Curious why the Surface Pro 3 doesn't have a garage for the pen? Here's why

Microsoft's Surface Pro 3 is incredibly slim and extremely portable, and the best peripheral it has to offer, the pen, comes with the device. Since the pen is such a crucial aspect of the tablet, you may well be wondering why the Pro 3 doesn't have an included garage to safely store the pen. Well, here is your answer.

First, let us take a look at the pen, It's full-sized, has three buttons, is made of a high-quality metal exterior and fits nicely into your hands. Now, cast your eyes upon the Pro 3: it's thin, light and minimal in nearly every aspect, and when you think about combining the two, you can begin to see the conflict here.

When we met with Microsoft at the New York launch event, we asked this same question as we know that you, dear reader, would likely wonder why it wasn't built-in. And the answer is quite simple, the design of the Pro 3 could not have been the 'best-in-class' in terms of thinness if they were to include a garage for the pen. The internals of the Surface Pro 3 are packed in tight and as you can see from the image in this post, there isn't a lot of 'free space' to create a silo for the pen.

In short, if Microsoft wanted to include a garage, they would have had to physically make the device thicker and wider, both of which would compromise on a number of defining aspects about the Pro 3.

In fact, the pen is 9.5mm-thick and the Pro 3 is 7.62mm-thick, which means that it is not possible to shove the pen inside the tablet without the use of a hammer. The logical choice here is to house the pen outside of the tablet, so that both devices are built for the use case that fits them best and not only focusing on the convenience factor.

So, what's the solution to keeping your pen secure? Microsoft has created a loop that attaches to the Type keyboards that can securely hold the pen during travel. But, the bad news here is that Microsoft used tape for the loop and it's not all that secure after you remove it once from the felt backing of the Type Cover. Each time you 'reattach' the loop, your confidence fades a little that it will continue to attach securely in the future. 

The felt sticks to the tape part of the loop and quickly becomes less sticky with each removal of the loop. While the loop is only a few bucks to replace (yes, you can buy more of them for $4.99), it's not a perfect solution either.

Is the tradeoff worth it? We think so - the pen is fantastic, the Surface Pro 3 has slim lines and to bulk up the tablet for a garage to store it in would seem like a step backwards to us. This is most certainly a case of form over function but once you get your hands on the Pro 3, you'll understand why the svelte nature of the tablet is a work of modern art.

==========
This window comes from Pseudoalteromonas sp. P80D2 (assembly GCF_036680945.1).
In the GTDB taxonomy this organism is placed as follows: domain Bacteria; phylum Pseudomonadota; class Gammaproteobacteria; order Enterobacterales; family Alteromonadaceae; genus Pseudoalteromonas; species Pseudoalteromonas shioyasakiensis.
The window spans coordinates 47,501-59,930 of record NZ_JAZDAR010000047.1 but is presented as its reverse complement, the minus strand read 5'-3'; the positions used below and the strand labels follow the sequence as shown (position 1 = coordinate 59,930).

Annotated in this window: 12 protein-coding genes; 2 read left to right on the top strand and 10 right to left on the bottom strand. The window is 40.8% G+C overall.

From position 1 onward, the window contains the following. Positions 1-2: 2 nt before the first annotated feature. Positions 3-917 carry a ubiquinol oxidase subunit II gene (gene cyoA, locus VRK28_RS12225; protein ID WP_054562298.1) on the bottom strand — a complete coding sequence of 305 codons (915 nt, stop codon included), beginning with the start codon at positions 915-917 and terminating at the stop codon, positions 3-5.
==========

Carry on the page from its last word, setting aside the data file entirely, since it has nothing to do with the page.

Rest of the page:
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49 Comments

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We all want thinner devices, but at some point you cannot implement stuff like a pen holder unless you start to compromize. Same with ports....
There are tablet out there that hold the pen inside a slot. But those pens are thin, small and clumsy to use.

I rather have a pen with a 'normal' feel and size to it, than something that is actually is stored inside the device, but is crap to use. Remembet the pen is there for note taking and sketching, you really don't want something thin and akward to use all day.

It seems to me that providing a simple little slot that the "clip" could clip into wouldn't have sacrificed much, and would allow you to feel secure that the pen isn't going anywhere, as well as not requiring that you have the keyboard cover. Just like you can "clip" it onto the Type Cover (without the loop)... just a little slot at the top or something. But perhaps that would have ruined the cooling air-flow, who knows. Ah well. Maybe in the Surface Pro 4.

Just how much thicker would the base case have to be to "garage the pen? Is something, along the lines of 0.005" thicker really significant or relevant?

TsarNikky said,
Just how much thicker would the base case have to be to "garage the pen? Is something, along the lines of 0.005" thicker really significant or relevant?

Yes, because you're off by an order of magnitude. At least 0.05". But there is no space inside anyway.

Garage? Weird word to use :)

Anyway, since I have purchased a SP1 Pro when it more or less came out I believe I have stored the pen on the battery magnet a couple of times, and only when it was sat on a desk. When traveling I keep the pen in the smaller (zipped) part of the Surface sleeve.